why is salt water bad to drink
Some people advocate the use of salt water cleanses or purges as a way to clean the body of toxins, contaminants and other unwanted material. Your body naturally processes waste materials through a variety of methods, and while drinking saltwater can cause you to vomit almost immediately, it can also lead to much more serious effects. Always consult a physician if you're considering drinking salt water or beginning a salt water cleanse. Our bodies need salt to operate properly, though only in small amounts. Your cells depend on salt, or more specifically, the element sodium which is present in salt, to maintain the body's chemical balances and reactions, according to the National Ocean Service, part of the National Oceanic and Atmospheric Administration.
Your kidneys process excess salt by producing urea, which you excrete as urine. When you ingest salt water, your kidneys get rid of the excess salt by taking it out of your blood and producing more urine. Drinking salt water can have negative immediate effects. According to a study published in the "Western Journal of Medicine," drinking salt water can result significant negative effects rather quickly. Sudden severe diarrhea is possible, as well as more frequent urination and headaches. The more salt water you drink, the harder it is on your kidneys to process the excess salt, and you can also cause kidney damage and even failure by consuming too much salt water.
In the most serious circumstances, drinking salt water can lead to death. The National Ocean Service reports that because your kidney can only make urine that is less salty than salt water, you have to urinate more than you drink. For every quart of salt water you ingest, your body produces a quart and a half of urine, according to Elmhurst university. Because of this, even though you're drinking water, your body expels more water than you ingest. People who drink salt water for too long eventually die of dehydration. Some proponents of the salt-water cleanse or similar diet strategies claim that sea salt or other forms of non-iodized salt are better for you than table salt.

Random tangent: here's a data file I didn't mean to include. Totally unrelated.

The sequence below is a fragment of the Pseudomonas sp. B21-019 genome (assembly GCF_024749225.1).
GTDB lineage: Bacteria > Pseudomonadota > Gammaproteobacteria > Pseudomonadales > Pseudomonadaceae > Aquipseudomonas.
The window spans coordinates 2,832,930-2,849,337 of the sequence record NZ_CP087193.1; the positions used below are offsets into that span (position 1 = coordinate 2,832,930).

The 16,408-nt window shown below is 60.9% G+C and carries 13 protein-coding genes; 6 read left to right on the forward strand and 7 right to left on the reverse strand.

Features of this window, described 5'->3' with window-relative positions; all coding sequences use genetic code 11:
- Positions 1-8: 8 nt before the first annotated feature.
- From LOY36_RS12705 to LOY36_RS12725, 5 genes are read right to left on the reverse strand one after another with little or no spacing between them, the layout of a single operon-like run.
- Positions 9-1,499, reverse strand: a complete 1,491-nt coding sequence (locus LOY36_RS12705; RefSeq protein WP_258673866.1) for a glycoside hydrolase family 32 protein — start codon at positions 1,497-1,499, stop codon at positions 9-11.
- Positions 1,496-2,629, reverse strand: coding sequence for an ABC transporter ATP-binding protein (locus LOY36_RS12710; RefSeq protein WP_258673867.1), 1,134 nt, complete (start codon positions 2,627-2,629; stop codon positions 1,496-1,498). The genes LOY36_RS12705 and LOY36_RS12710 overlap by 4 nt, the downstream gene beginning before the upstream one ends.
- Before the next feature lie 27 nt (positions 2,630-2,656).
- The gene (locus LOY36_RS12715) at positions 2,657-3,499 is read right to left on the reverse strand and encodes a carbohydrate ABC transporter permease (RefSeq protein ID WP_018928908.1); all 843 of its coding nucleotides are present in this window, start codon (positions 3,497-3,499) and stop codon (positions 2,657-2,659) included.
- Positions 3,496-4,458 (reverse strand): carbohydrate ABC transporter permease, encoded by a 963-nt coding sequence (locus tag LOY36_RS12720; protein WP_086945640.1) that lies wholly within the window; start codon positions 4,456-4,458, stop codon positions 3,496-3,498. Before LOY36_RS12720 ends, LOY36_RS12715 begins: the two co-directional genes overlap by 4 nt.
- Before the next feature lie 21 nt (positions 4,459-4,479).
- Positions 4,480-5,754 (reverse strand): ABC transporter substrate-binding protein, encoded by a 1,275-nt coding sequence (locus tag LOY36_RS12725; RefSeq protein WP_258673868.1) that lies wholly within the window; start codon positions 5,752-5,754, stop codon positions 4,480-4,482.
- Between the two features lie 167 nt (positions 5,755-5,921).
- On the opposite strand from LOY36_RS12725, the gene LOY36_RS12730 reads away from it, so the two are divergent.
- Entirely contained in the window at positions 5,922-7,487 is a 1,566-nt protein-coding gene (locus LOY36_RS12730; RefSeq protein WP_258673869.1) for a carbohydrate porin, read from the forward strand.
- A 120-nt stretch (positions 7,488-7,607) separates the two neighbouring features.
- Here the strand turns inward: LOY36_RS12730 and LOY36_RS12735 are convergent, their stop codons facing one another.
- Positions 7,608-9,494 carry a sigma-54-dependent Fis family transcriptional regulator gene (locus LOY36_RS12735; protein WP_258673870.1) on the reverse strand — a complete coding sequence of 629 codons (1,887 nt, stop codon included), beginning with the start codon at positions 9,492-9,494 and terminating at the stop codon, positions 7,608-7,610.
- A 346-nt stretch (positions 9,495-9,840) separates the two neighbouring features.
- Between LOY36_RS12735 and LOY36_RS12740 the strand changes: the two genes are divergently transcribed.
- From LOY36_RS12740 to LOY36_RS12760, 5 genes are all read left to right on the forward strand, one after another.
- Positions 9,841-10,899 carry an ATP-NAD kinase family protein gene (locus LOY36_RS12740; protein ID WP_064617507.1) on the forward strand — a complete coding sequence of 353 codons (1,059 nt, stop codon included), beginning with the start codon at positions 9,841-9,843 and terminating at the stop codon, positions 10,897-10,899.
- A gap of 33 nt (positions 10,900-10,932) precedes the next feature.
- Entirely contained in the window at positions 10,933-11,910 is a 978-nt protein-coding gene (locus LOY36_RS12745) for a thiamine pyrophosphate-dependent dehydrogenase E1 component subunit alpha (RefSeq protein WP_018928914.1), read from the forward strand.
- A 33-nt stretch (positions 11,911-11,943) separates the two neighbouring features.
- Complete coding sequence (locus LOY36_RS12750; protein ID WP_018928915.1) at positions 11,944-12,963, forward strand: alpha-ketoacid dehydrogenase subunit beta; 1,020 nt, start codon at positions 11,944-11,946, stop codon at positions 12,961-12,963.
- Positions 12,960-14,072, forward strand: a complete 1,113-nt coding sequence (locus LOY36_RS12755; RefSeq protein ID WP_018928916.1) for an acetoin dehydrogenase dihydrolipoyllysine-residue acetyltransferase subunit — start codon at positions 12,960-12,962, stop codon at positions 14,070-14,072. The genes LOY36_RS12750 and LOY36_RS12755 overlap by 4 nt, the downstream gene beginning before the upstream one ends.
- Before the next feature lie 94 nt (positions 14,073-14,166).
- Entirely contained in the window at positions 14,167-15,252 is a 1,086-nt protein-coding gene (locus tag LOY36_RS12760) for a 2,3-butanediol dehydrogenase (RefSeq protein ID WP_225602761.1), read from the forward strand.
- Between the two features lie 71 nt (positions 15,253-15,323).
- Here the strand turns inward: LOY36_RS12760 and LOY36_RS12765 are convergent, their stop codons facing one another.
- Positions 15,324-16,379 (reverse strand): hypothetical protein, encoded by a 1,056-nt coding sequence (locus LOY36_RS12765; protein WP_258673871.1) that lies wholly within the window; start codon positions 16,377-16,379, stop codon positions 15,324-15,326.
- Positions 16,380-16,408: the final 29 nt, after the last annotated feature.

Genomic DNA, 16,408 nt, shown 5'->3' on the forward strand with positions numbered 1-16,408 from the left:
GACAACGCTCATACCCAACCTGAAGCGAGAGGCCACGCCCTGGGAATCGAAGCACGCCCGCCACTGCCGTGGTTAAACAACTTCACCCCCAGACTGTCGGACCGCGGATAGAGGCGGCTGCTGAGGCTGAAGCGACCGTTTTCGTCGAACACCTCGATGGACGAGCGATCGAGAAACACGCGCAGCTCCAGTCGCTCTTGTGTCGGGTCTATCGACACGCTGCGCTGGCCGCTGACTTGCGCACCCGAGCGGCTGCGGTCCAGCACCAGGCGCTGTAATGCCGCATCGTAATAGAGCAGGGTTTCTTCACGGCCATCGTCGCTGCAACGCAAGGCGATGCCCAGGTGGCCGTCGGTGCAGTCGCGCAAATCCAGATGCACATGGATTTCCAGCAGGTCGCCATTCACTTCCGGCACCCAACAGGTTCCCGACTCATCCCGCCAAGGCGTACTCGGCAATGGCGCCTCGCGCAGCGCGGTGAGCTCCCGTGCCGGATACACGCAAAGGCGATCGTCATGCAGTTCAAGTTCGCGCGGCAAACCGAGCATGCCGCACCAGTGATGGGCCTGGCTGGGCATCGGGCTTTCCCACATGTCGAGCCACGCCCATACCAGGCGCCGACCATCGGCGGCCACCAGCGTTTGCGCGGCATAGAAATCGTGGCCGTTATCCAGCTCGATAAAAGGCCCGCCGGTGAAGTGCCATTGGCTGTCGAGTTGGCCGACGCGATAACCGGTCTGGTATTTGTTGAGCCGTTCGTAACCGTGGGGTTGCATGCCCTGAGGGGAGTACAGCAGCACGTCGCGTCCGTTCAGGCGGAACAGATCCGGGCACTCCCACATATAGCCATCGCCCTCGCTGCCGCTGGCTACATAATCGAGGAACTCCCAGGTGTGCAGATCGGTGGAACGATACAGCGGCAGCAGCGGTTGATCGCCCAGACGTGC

However, salt is essentially made up of the same two basic minerals: sodium and chlorine. While sea salt manufacturers make their product by dehydrating sea water, table salt is usually made from salt deposits found in the earth. Sea salt typically contains more trace minerals than table salt, according to the American Heart Association, while processed salt has those minerals removed, thus accounting for the difference in taste and appearance.
One of the instruments scientists can use to measure salinity is a CTD rosette, which measures the Conductivity (salinity), Temperature, and Depth of the water column. Seawater contains salt. When humans drink seawater, their cells are thus taking in water and salt.
While humans can safely ingest small amounts of salt, the salt content in seawater is much higher than what can be processed by the human body. Additionally, when we consume salt as part of our daily diets, we also drink liquids, which help to dilute the salt and keep it at a healthy level. Living cells do depend on sodium chloride (salt) to maintain the bodyвs chemical balances and reactions; however, too much sodium can be deadly. Human kidneys can only make urine that is less salty than salt water. Therefore, to get rid of all the excess salt taken in by drinking seawater, you have to urinate more water than you drank. Eventually, you die of dehydration even as you become thirstier.
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